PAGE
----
Tools For Reprogrammability -> Reuse forces embedded programming
Reuse forces embedded programming
Reuse forces embedded programming
By Joe Mastroianni, Vice President, Product Development, Adaptive Silicon Inc., Santa Clara, Calif, EE Times
November 20, 2000 (11:31 a.m. EST)
IC fabrication capabilities are enabling complex system-chip development, thereby potentially lowering die and system costs while increasing system performance. At the same time, mounting system complexity is raising the level of project risk, driving up both verification cycle requirements and costs. The emerging trend toward multimillion gate, system-chip development brings the industry to the conclusion that discrete reprogrammable logic should be the next target for system-chip integration.
Implementing high-risk design blocks in embedded programmable logic will reduce project schedules. Embedded programmable logic will also enable field upgrades of complex algorithms or of blocks implementing protocols for evolving standards.
As process geometries continue to shrink and engineering, mask and prototype silicon costs rise, embedded reprogrammable logic will make it possible to build multiple product versions from a single die, le veraging those costs over multiple products. Like many simple ideas, though, implementation brings a Gordian knot of issues that thus far has repelled most adventurers.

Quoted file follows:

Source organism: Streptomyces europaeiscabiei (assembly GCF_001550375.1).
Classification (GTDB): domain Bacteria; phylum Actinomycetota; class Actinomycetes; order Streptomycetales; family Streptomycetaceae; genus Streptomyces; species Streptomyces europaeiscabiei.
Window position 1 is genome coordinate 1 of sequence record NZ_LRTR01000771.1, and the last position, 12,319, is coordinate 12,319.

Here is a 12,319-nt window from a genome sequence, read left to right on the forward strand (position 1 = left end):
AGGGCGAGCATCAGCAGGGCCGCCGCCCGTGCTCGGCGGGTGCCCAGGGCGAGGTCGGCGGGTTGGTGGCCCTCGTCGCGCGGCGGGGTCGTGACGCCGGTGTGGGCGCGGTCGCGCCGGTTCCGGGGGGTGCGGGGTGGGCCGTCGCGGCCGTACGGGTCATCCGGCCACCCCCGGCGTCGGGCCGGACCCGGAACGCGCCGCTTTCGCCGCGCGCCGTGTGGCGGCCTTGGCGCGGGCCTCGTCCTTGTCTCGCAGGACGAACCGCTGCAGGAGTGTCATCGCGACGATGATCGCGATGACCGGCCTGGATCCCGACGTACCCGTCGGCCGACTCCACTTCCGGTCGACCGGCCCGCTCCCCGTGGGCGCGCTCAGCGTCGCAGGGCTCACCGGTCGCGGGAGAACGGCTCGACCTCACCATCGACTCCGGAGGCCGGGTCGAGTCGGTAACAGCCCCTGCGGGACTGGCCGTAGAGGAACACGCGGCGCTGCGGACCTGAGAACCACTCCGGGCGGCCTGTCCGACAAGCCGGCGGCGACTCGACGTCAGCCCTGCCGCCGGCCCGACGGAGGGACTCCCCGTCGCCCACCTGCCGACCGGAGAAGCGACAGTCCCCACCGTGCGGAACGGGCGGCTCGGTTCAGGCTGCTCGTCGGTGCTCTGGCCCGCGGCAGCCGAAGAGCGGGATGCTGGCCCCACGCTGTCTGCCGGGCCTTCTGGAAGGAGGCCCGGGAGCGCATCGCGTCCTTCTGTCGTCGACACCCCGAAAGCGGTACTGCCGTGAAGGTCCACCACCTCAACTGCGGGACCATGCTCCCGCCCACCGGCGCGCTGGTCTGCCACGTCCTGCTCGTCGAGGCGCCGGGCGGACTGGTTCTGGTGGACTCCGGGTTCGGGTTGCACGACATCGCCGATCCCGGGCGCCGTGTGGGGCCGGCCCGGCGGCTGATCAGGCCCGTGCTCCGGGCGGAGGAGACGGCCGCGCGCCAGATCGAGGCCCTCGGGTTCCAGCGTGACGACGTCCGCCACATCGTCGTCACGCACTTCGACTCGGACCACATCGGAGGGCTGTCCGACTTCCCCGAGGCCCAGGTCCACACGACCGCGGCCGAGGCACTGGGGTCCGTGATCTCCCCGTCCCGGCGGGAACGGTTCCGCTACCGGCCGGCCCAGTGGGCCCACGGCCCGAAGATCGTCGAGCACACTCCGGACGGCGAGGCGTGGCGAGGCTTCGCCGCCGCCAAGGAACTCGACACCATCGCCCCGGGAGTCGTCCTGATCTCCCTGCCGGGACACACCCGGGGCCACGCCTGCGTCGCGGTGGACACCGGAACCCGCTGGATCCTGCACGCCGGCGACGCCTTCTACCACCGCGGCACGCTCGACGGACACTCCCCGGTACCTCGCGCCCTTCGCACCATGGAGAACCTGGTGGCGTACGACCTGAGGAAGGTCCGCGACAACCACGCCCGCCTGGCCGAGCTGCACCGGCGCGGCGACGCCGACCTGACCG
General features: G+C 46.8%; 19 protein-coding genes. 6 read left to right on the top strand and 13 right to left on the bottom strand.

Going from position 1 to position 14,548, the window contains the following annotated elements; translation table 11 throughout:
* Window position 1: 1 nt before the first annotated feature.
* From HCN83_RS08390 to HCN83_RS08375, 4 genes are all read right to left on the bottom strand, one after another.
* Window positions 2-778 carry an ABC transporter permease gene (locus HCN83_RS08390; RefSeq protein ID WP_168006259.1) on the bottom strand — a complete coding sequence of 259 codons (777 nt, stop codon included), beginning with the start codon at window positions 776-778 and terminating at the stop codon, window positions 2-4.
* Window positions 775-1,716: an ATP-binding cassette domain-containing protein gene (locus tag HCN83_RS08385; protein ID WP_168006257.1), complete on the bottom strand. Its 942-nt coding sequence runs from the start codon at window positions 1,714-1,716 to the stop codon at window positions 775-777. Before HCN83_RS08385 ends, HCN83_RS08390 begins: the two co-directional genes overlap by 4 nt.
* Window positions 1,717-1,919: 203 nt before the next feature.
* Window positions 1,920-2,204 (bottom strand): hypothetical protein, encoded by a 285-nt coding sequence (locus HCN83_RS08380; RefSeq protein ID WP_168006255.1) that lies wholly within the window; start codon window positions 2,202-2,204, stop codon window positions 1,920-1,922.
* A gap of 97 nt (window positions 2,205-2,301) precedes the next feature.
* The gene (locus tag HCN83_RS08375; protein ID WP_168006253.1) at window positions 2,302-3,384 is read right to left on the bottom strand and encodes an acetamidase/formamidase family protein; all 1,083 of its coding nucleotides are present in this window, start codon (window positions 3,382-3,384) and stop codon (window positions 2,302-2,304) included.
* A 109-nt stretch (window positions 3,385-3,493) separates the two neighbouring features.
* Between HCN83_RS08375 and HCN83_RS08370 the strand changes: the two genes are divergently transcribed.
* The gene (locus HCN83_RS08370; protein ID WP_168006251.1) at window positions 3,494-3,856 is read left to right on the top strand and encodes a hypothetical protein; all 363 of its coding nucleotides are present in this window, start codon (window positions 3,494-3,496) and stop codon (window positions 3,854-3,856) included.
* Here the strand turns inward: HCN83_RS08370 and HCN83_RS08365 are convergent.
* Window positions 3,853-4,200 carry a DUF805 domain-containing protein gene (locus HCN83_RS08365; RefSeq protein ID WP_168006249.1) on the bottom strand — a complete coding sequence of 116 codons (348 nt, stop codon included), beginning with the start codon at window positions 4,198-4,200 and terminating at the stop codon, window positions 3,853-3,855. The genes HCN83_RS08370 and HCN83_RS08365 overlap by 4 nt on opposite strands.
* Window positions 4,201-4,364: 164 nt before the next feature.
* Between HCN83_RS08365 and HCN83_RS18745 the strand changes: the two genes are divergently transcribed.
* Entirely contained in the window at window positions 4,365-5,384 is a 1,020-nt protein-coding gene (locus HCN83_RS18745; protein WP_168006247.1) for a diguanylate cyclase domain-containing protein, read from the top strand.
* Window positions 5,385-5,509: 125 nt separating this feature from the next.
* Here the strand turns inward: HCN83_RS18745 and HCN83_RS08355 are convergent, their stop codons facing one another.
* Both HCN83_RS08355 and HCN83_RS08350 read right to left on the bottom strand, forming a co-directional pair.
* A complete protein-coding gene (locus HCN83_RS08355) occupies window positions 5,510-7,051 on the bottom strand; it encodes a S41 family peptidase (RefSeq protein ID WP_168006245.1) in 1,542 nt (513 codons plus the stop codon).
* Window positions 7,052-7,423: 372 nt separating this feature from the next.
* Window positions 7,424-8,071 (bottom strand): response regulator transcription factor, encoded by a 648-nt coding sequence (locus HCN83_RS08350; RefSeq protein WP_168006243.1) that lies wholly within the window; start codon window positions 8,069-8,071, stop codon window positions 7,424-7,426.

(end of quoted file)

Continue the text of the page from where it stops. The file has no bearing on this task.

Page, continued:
Integration of reprogrammable logic calls for a novel application of tools and systems, as well as changing some of the core "culture" and practices of engineering teams. The perceived high expense of discovering solutions to these problems has stifled well-known attempts to bring embedded reprogrammable technology to market. Discrete component vendors are stymied by unfamiliar issues such as how to close chip-level timing, how to adapt commercial synthesis tools to coexist in both a system-on-chip (SoC) design flow and a reprogramming flow, and how to adapt to ASIC and application-specific standard product (ASSP) physical design environments. As with most quantum jumps in technology, this development presents challenges that engineering teams can readily overcome by making the necessary cultural shifts as well as putting ne w technology to use. The solutions, though not immediately obvious, are well within the reach of most SoC and ASIC design teams.